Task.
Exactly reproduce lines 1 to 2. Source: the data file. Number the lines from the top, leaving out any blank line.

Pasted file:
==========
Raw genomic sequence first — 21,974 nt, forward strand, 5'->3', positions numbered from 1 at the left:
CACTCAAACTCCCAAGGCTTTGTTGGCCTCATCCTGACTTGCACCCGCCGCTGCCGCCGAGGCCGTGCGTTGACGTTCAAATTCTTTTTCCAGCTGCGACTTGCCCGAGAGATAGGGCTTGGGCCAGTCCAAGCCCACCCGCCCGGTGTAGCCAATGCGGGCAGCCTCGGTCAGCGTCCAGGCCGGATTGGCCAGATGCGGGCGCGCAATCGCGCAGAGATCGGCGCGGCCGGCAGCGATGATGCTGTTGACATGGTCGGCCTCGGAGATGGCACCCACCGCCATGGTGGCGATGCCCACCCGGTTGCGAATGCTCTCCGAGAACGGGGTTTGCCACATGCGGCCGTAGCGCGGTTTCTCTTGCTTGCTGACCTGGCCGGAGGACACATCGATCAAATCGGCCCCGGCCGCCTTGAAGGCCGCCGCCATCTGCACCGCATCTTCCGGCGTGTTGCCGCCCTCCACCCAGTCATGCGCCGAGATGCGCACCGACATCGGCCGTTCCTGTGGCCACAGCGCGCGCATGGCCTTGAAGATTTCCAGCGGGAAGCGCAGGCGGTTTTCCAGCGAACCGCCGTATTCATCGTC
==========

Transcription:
Raw genomic sequence first — 21,974 nt, forward strand, 5'->3', positions numbered from 1 at the left:
CACTCAAACTCCCAAGGCTTTGTTGGCCTCATCCTGACTTGCACCCGCCGCTGCCGCCGAGGCCGTGCGTTGACGTTCAAATTCTTTTTCCAGCTGCGACTTGCCCGAGAGATAGGGCTTGGGCCAGTCCAAGCCCACCCGCCCGGTGTAGCCAATGCGGGCAGCCTCGGTCAGCGTCCAGGCCGGATTGGCCAGATGCGGGCGCGCAATCGCGCAGAGATCGGCGCGGCCGGCAGCGATGATGCTGTTGACATGGTCGGCCTCGGAGATGGCACCCACCGCCATGGTGGCGATGCCCACCCGGTTGCGAATGCTCTCCGAGAACGGGGTTTGCCACATGCGGCCGTAGCGCGGTTTCTCTTGCTTGCTGACCTGGCCGGAGGACACATCGATCAAATCGGCCCCGGCCGCCTTGAAGGCCGCCGCCATCTGCACCGCATCTTCCGGCGTGTTGCCGCCCTCCACCCAGTCATGCGCCGAGATGCGCACCGACATCGGCCGTTCCTGTGGCCACAGCGCGCGCATGGCCTTGAAGATTTCCAGCGGGAAGCGCAGGCGGTTTTCCAGCGAACCGCCGTATTCATCGTC